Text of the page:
• Tornado emergency- This is a term coined in 1999 by weather forecasters to mean a large tornado is moving into a heavily populated area. Large amounts of damage and fatalities are considered likely with this type of tornado.

Weather changes hourly in the Midwest. We always joked in Missouri that if you didn’t like the weather just wait an hour, it will change. Keep watch on the days forecast and when there is bad weather expected, avoid situations where you would be left defenseless against the storm. Watch for the warning signs listed before like hail, greenish skies, rushing wind, flying cows, and chicks named Dorothy.

How to prepare for a tornado

The sheer destructive nature of a tornado makes it impossible to rage against and win. Another interesting fact about tornadoes are, you can not drive your bug out vehicle into the storm and expect to come out of it unscathed, much less alive. It is like trying to play chicken with a train.

There are a few things you can do to prepare for a tornado.

  1. Have your everyday normal prepping stockpile on hand in case of a tornado that misses your house but cuts off needs like lights and gas.
  2. When choosing a place to live, pick a house with a basement or storm shelter.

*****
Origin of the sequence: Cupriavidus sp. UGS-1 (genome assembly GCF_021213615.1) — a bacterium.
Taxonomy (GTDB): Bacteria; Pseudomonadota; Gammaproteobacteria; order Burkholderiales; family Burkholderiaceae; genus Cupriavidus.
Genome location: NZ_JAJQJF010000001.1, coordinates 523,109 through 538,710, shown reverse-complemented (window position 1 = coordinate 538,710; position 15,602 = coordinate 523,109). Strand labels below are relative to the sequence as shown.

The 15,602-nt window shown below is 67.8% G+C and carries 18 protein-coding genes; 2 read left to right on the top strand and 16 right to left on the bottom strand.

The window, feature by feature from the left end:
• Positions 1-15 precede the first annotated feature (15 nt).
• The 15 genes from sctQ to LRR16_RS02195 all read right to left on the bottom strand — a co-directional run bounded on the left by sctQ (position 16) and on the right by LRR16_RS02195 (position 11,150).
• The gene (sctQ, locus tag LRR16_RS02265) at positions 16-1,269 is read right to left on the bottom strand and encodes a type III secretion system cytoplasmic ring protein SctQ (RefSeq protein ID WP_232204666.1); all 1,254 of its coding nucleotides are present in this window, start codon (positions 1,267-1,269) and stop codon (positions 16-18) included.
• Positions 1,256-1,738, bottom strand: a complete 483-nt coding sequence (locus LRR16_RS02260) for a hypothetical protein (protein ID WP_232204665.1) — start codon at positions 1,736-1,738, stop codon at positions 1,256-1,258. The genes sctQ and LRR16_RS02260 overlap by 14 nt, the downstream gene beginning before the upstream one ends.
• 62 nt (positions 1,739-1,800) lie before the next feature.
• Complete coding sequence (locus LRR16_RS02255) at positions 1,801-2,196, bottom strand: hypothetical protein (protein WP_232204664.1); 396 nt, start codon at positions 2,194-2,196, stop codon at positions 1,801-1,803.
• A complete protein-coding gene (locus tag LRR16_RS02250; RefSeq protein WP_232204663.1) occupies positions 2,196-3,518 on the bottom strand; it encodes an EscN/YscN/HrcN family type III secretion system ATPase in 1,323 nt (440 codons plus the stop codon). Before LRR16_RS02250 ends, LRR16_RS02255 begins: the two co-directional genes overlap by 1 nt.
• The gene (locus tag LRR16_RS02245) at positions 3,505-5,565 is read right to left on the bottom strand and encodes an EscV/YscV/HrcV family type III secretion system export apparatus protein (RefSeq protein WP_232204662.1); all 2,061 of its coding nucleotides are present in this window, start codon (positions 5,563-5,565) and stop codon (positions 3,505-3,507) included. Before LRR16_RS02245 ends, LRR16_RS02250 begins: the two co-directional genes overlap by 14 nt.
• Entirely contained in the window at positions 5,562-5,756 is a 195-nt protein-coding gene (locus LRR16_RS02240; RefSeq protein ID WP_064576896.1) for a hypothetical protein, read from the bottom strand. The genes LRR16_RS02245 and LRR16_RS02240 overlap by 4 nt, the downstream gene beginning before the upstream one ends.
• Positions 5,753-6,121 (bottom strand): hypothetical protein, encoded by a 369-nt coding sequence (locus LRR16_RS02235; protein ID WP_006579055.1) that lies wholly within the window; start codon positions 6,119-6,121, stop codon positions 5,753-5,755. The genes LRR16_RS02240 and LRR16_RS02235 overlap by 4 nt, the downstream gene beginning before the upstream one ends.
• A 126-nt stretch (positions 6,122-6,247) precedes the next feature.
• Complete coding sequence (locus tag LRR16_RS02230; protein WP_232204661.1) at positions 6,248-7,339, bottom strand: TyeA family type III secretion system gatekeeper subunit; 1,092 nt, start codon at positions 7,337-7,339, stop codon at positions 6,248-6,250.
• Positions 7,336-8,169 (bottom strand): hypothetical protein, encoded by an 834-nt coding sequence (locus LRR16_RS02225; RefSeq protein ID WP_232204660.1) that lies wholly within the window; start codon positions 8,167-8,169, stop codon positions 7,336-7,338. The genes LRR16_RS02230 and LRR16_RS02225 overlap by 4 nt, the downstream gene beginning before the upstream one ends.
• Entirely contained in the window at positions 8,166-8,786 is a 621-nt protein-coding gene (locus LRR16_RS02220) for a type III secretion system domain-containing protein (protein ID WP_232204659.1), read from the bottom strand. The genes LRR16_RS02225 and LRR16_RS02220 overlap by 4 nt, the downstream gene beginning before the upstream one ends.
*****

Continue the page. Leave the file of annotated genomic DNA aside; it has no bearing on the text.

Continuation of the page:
3. If you buy a house without a basement put in a storm shelter if possible.
  4. Have access to gloves, eye protection, chainsaws, trucks, and manpower for cleanup.
  5. Have as full of a tank of gas in your vehicle during storm season as possible.
  6. Buy flashlights to use during a power outage as gas leaks can happen during a tornado.
  7. Practice an emergency plan with your family for what to do during or after a tornado.

The does and don’ts when faced with a tornado

DO:

  • Get to the lowest point of the house.
  • Drive away from the storm if possible.
  • Get out of the car if not going to be able to avoid the tornado.
  • If outside try to find a safe place inside a home or storm shelter.
  • Leave a mobile home. It is safer outside.
  • If stuck outside in a field, lay flat on the ground in the lowest point possible, and cover your head with your hands.
  • If the house has no basement lay in the center of the house or in a bathtub with a mattress over yourself.
  • Avoid the Southwest corner of your house. It most likely would be the first side of your house to be hit by the tornado or debris.
  • Stay away from windows to avoid flying glass.
  • Avoid parts of the basement directly under major appliances like a refrigerator in case it comes through the floor.